A Halloween Story

Happy Halloween, everyone.

The Road Home

Soon enough he was off the highway, and the night quieted down. He walked east along Route 64, past a green sign that in the bright moonlight he could read

Middlebury .

Population 3216

est. 1799.

Cars passed occasionally, but otherwise it was quiet, and he almost enjoyed strolling through the cool October night. If only he hadn’t wrecked on the interstate, it would almost be a pleasure to be walking out here, he thought.

Some time later he heard a car approaching behind him. He kept walking, but the driver apparently saw him and rolled to a stop. The driver cranked his window down and yelled out to him.

“What’s going on, man, you need a ride?”

The driver looked about his age. He stood there, dazed for a moment, then found his voice.

“Yeah, that would be great. I wrecked my car on the highway. Can I get a ride to Waterbury?”

The driver looked him over. He was dressed normal enough. Faded Levis and a decent leather coat. Just a guy out of luck on a Friday night.

“Sure, I’m heading there now, get in.”

He walked around the car quickly, so fast that the driver barely finished clearing the passenger seat of binders and loose paper.

“’Scuse the mess, man”, the driver said, “I had mid terms this week”.

“No problem. I’m just happy to get a ride”.

He eased into the Monte Carlo’s cloth seat and closed the door. The driver didn’t have a seatbelt on, he noticed, so he didn’t bother with one either. What the hell. The car accelerated from a dead stop and they rode east.

“Hey, I’m Rick”, the driver said, looking over at his passenger.

“Tom Travers”, the passenger said. “Thanks for the ride.” .

Tom settled back in the cloth seat, eyes locked on the road ahead. Rick fidgeted a bit, fingers tapping the steering wheel, as he pondered what to say next.

“You get hurt at all in the crash, uh, Tom?”

They passed a sign that read Waterbury 10. Tom was staring out the window, a bit distracted, but came back. He looked himself over, and decided he was perfectly OK. The jeans still had remnants of the crease he’d ironed into them before he’d left for work.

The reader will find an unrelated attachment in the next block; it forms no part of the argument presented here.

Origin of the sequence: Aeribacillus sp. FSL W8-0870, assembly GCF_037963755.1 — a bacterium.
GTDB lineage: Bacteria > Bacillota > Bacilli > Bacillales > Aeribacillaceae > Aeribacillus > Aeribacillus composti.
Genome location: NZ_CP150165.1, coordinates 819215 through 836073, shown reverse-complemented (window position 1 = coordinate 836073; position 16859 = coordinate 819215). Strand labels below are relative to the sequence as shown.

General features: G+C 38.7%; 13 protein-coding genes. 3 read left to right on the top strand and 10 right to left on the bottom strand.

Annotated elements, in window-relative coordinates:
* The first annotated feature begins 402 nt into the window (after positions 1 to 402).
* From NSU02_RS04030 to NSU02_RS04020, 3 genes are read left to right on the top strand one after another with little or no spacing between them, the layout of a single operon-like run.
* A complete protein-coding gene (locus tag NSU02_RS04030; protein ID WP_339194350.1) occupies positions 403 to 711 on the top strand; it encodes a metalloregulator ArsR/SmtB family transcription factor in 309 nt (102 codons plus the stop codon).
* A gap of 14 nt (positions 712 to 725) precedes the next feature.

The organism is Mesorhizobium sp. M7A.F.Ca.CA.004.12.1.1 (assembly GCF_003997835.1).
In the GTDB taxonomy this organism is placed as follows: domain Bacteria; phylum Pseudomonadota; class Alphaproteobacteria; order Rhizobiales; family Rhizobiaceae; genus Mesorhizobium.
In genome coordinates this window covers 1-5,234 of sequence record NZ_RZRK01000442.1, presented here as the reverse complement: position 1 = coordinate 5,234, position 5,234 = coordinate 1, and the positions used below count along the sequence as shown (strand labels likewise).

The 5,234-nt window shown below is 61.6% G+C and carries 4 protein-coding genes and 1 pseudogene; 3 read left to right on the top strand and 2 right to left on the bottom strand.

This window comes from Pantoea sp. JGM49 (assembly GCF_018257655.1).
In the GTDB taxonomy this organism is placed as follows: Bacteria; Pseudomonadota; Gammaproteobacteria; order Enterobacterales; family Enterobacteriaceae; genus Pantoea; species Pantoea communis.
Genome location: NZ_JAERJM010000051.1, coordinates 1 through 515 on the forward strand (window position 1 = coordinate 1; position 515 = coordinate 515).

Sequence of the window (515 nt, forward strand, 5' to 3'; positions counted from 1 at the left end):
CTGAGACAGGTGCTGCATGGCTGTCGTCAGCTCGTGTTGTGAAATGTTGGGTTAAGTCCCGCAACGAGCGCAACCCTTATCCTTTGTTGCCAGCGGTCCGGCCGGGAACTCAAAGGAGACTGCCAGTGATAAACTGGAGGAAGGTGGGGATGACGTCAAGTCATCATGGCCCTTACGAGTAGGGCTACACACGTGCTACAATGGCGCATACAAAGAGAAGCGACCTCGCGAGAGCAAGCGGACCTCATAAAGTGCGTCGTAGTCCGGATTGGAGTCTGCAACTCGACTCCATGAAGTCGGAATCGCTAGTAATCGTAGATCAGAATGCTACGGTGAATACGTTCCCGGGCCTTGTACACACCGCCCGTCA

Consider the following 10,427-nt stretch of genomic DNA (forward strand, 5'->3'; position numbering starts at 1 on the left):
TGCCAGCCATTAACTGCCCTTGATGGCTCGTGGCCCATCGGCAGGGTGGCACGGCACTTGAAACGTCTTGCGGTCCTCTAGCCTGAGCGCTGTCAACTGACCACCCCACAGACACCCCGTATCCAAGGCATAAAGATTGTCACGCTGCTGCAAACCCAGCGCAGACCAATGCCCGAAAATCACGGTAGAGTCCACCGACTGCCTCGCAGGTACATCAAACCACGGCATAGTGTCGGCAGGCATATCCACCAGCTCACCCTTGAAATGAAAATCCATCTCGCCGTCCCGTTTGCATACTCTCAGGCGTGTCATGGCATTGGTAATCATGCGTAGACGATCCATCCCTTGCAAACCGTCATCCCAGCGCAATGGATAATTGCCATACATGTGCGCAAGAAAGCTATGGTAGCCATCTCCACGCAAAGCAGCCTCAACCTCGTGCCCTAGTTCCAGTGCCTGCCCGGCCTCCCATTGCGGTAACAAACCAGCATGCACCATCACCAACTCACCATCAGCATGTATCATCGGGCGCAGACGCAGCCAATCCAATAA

“No, I guess not. I’m all in one piece.”

“That’s good, man. My buddy’s a volunteer firefighter in Newtown and he’s seen some pretty bad wrecks on 84, especially –WHOA! “

Five or six raccoons appeared in the road ahead. Rick swerved into the left lane to miss them, and pulled the wheel hard to get his car back in the right lane. The Monte Carlo slid across asphalt for a few nervous seconds, and then everything was OK. They passed another green sign that read Waterbury 9.

“Wow, that was close!” Rick yelled out, more to himself than anyone else.

“Smooth Driving, man.”

“Thanks.”

“So, uh, where were you heading to when you crashed?” Rick asked after a moment, breaking the silence that was always uncomfortable to him.

“I work weekends at Danny’s restaurant in Southbury. I closed up and was driving home. I guess I fell asleep at the wheel. Wrecked in a ditch off the highway.” Rick thought Danny’s had changed its name to Hatchers a few years back, when the owner sold it and moved to Florida. Oh well, he thought, maybe the old employees didn’t care about the name change.

“Well, at least you’re ok, man, you walked away from it”.

He couldn’t really think of anything else to say. Another one of those green signs read Waterbury 7.


Tom relaxed a bit as they drew closer to Waterbury. He looked away from the pavement for once and over at Rick. The driver talked a lot, Tom thought, but all in all he seemed OK. He was decent enough to pick up a stranger in the middle of nowhere, something Tom had never done before. Yeah, Tom thought, there are worse people out there.

“You have midterms, huh? Where do you go to school, man?” Tom asked, determined to act a little more human.

. “UCONN , in Waterbury”, Rick fired back. “I’m transferring to Storrs next semester. Can’t wait.”

“Where do you live now, with your folks?”

“Yeah, for a few more months,unfortunately”.

In all truth Rick liked living at home, and wasn’t really too hip on moving out. He had to transfer to the main campus to finish his engineering degree, though.

“Good for you, man.”

That was about as genial as Tom Travers could be after everything he’d been through. He looked out the window as they passed another sign. Waterbury 4.

Rick, a bit more relaxed now that his passenger was talking, eased back into the seat and looked at the chrome tachometer on the Monte‘s hood. The needle pegged halfway in the middle of the RPMs, and he knew without looking down they were traveling 75 or 80 miles an hour. He pressed down on the gas and drew some more revolutions from the old V-8.

“Going a bit fast man, aren’t you?” Tom asked, in a tone that reminded Rick of the in crowd back in high school. It brought Rick’s enthusiasm down pretty quick.